If we ever hope to break the Federal Reserve free of the outsized influence of Wall Street, nominations have to come from outside the financial strongholds of the Northeast. A good place to start looking is America’s industrial heartland, particularly Ohio, the seat of the Cleveland Fed.
Congress imposed a “geographic diversity” requirement upon the Fed for good reason. Regions of the country do not move together. Nevada’s 11.7 percent unemployment rate, for example, is significantly above South Dakota’s 4.3 percent. If the Fed lacks a wide range of voices, then its policies are not likely to reflect the economic differences across our country. An interest rate policy that might be appropriate for New York City, and its financial sector, might not be appropriate for industrial Ohio. Just the fact that only one current Fed governor, Janet Yellen from San Francisco, is from west of the Mississippi raises questions as to the legitimacy of Fed decision‐making.
Ohio also has a long honored history of dissent from the group think that can sometimes dominate the Fed. In the 1980s and 1990s, almost a fifth of monetary policy votes cast by individuals from the Cleveland Fed district were dissents from the majority.
In contrast, representatives from the New York district dissented only 3.5 percent of the time. But then New York had little need for dissent, as its interests already dominate at the Fed. The fact that the New York Fed is the only regional Fed with a permanent vote, while the others rotate, makes it all the more important to have additions to the Fed board come from outside the Northeast.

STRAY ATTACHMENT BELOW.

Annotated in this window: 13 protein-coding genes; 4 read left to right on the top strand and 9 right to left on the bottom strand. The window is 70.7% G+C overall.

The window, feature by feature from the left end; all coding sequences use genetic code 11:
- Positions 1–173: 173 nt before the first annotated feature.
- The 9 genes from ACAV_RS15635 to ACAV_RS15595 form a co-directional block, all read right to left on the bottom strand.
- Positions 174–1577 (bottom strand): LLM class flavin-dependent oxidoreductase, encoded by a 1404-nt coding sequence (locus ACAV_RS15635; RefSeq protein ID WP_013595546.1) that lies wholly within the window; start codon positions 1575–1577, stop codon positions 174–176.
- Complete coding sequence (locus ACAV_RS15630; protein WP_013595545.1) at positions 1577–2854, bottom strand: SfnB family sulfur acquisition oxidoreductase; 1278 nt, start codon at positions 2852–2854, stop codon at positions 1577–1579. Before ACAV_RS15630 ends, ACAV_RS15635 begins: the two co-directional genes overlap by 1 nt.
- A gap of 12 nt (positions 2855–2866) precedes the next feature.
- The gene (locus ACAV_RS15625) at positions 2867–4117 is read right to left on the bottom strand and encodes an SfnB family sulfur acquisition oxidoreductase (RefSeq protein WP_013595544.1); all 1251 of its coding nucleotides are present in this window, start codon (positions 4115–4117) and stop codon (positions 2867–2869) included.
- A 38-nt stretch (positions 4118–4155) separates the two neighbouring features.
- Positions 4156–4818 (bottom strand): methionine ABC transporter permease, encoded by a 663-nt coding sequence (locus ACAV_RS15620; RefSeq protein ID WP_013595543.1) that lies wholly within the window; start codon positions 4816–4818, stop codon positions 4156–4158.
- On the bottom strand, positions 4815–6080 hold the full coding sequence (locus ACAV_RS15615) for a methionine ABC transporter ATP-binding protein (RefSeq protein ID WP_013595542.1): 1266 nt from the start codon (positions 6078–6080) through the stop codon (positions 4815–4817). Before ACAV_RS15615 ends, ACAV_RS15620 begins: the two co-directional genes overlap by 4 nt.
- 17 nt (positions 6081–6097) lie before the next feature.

The historical makeup of the Fed membership has not been simply a result of population density. One would expect New York to have significant representation, given its size. But the New York Fed’s district is about 7 percent of the U.S. population, while about 17 percent of votes on Fed monetary policy have come from individuals originating in the New York District. At the other extreme, the Atlanta Fed has a district covering 14 percent of the U.S. population, but has cast only 3 percent of votes on monetary policy.
Nor is the argument that it is difficult to find qualified nominees in the Midwest particularly convincing. True, Jeremy Stein is a professor at Harvard. But there are a number of great schools outside the Northeast.
For instance, Ohio State University is ranked the fourth best finance department in the country. Surely there must be someone on the faculty who is qualified to serve on the Fed’s board.
Ohio, and the Midwest in general, is also home to a number of Fortune 500 companies, including Macy’s, Sherwin‐Williams, Goodyear and Kroger. Surely some of these companies have executives who could contribute to the making of monetary policy.
One need only look at the Cleveland Fed’s Board of Directors to find such individuals.
If it seems that the Fed occasionally puts the interests of Wall Street before that of the broader public, it should come as no surprise.
Presidents of both parties have had a long history of filling the Fed either with individuals who worked on Wall Street or are from states whose economies are dominated by high finance.
Who sits on the Fed board matters. If we want to change the direction of the Fed, we must change those who steer it.